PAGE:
Negligence: Law, Theory, and Lawyer Near Me

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 What is Negligence?

Most people have encountered stories where someone acted carelessly, leading to someone else’s injury, followed by a lawsuit to compensate the injured party. Negligence is a legal concept that enables injured people to seek compensation for the carelessness of others.

A person is considered negligent if they acted carelessly given the specific circumstances surrounding the situation.

How Do You Prove Negligence?

Four essential elements must be demonstrated to establish negligence and recover for injuries:

  1. Duty;
  2. Breach;
  3. Causation; and
  4. Damages

Each of these elements is further explained below.


A duty refers to the responsibility one person owes to another. Generally, people participating in their daily activities owe a duty of ‘reasonable care.’ ‘Reasonable care’ is the level of care an ordinary, prudent person would exercise in the same situation.

For example, if a person drives during a rainstorm, exercising ‘reasonable care’ would involve driving at a slower speed and using their headlights to enhance visibility. A person driving forty miles per hour over the speed limit during a rainstorm would not exercise ‘reasonable care.’


A breach occurs when an individual’s care falls below the standard required by their duty. In the example above, the person driving forty miles per hour over the speed limit during a rainstorm breached their duty of reasonable care.


A breach of duty must be the cause of injury. The legal test for causation is slightly more complicated, but the fundamental test is the ‘but for’ principle. In other words, the injury would not have occurred if not for one party’s actions.

In the example mentioned earlier, if the person driving too fast during a rainstorm didn’t have enough time to stop before hitting another car, then they have breached their duty of reasonable care, which subsequently caused injury to the other car’s occupants.


Generally, some form of harm must have occurred. The type of injury can vary, ranging from property damage and emotional distress to lost wages.

All of the elements mentioned above need to be present to successfully determine that the other party was negligent. If any of these elements cannot be proven, then negligence cannot be established.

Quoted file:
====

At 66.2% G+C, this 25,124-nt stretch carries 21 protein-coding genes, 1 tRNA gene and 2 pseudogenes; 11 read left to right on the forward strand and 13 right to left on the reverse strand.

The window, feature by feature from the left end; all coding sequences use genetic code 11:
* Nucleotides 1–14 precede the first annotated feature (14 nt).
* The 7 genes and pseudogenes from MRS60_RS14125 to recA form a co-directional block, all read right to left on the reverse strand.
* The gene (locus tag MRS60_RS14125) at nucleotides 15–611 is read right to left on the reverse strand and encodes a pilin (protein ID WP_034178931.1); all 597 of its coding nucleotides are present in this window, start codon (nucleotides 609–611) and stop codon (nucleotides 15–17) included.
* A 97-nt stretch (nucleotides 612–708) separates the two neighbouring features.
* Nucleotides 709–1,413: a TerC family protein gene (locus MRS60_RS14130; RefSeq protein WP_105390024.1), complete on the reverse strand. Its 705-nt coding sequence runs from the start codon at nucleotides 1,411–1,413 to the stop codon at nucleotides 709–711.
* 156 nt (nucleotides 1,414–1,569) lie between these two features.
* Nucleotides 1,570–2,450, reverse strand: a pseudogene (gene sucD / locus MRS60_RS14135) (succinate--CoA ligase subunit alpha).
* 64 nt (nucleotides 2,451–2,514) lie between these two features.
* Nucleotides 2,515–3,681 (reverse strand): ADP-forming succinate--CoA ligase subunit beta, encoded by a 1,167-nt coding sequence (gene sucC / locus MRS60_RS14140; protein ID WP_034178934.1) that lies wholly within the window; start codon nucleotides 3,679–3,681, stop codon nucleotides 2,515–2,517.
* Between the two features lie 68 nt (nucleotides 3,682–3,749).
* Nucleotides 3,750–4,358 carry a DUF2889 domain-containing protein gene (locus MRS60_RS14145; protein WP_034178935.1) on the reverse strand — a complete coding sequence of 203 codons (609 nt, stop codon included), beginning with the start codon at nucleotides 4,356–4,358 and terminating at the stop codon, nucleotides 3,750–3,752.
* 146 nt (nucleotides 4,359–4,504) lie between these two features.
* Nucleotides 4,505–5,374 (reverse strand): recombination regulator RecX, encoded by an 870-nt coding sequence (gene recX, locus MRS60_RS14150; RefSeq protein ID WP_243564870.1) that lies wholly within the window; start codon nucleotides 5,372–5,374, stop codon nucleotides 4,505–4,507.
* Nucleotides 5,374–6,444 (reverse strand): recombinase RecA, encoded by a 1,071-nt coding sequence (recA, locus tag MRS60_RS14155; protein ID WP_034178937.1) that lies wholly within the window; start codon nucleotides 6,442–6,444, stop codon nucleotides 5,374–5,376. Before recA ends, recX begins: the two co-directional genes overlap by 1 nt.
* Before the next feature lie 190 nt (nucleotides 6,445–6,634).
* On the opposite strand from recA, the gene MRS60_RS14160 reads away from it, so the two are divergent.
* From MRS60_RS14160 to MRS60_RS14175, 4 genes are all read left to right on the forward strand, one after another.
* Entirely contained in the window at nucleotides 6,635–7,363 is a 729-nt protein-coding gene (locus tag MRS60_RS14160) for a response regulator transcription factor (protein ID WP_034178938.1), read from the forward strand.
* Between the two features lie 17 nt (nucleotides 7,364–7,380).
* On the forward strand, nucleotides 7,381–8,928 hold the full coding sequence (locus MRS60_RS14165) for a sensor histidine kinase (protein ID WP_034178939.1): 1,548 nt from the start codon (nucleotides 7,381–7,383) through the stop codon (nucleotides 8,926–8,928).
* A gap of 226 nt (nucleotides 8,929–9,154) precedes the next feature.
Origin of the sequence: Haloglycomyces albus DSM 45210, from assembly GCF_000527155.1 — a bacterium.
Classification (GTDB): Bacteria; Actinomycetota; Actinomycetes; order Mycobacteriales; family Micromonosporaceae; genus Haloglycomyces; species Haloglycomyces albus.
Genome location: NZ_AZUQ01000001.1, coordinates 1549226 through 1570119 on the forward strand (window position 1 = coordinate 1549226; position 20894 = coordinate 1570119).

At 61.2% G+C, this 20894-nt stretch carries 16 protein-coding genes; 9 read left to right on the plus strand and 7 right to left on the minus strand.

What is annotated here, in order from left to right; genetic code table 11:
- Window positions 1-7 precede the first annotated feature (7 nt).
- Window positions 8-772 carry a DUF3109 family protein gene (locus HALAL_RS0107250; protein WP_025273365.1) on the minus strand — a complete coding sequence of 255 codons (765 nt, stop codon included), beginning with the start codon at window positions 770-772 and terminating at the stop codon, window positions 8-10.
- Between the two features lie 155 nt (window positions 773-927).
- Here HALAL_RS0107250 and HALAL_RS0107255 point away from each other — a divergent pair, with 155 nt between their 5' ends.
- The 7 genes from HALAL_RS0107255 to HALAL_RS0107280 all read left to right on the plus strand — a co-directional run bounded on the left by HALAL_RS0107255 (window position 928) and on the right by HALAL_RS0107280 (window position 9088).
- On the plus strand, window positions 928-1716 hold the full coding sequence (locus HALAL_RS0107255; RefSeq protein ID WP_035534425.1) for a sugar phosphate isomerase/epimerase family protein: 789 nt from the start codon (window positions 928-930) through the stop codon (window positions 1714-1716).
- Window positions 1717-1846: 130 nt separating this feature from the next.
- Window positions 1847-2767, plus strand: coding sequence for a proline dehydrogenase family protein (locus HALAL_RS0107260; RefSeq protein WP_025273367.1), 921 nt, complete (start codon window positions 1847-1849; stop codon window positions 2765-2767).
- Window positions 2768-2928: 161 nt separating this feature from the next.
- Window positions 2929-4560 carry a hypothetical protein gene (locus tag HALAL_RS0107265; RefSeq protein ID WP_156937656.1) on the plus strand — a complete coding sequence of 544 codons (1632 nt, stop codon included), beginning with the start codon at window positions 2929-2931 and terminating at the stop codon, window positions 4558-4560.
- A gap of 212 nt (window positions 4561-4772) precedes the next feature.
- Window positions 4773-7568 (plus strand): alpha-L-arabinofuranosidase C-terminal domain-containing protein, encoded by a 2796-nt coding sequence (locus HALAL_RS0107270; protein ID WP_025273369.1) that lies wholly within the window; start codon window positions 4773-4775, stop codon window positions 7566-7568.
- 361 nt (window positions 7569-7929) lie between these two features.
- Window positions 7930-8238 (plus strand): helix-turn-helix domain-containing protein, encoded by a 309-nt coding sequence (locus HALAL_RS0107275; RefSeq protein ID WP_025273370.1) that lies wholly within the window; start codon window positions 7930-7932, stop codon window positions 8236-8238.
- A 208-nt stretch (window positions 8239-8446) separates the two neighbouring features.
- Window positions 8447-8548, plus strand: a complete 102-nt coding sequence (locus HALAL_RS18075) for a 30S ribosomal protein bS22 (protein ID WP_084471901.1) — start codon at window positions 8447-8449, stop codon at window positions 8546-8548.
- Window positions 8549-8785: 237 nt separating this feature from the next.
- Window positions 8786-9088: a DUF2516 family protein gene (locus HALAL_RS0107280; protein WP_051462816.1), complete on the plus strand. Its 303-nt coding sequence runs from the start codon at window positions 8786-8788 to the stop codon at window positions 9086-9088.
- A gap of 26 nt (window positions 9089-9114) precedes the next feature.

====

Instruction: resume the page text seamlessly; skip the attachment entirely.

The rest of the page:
What are Some Examples of Negligence?

The clearest example of negligence is personal injury like the car crash mentioned earlier. However, negligence is a versatile concept that can appear in various contexts. Emotional harm, such as PTSD, resulting from negligent conduct can also lead to a lawsuit.

Negligence can occur in the workplace. An employer could be negligent by not providing an employee with proper safety equipment, which would have prevented an injury. Additionally, inadequate training and supervision can lead to employer negligence, causing employee injuries.

Businesses can also act negligently by manufacturing faulty goods that cause injury. Negligently producing or designing goods for sale can result in a lawsuit. For example, not testing a toaster to ensure it doesn’t burst into flames would be negligent manufacturing, and designing a toaster with flammable materials would be negligent design. Both scenarios can land a business in legal trouble.

Even lawyers are not immune to negligence claims. If a lawyer’s conduct falls below the standard level of care expected of lawyers (which is higher than ‘reasonable care’), they can be sued for ‘malpractice.’

Are There Any Defenses to Negligence?

Several defenses can be applied to an allegation of negligence. The most obvious defense is to dispute any of the components of negligence, namely duty, breach, causation, or damages.

Comparative and Contributory Negligence

Two related defenses are contributory and comparative negligence. Depending on state law, either one will apply, but the general idea remains the same. Both defenses examine whether the injured party is somehow responsible for their injury.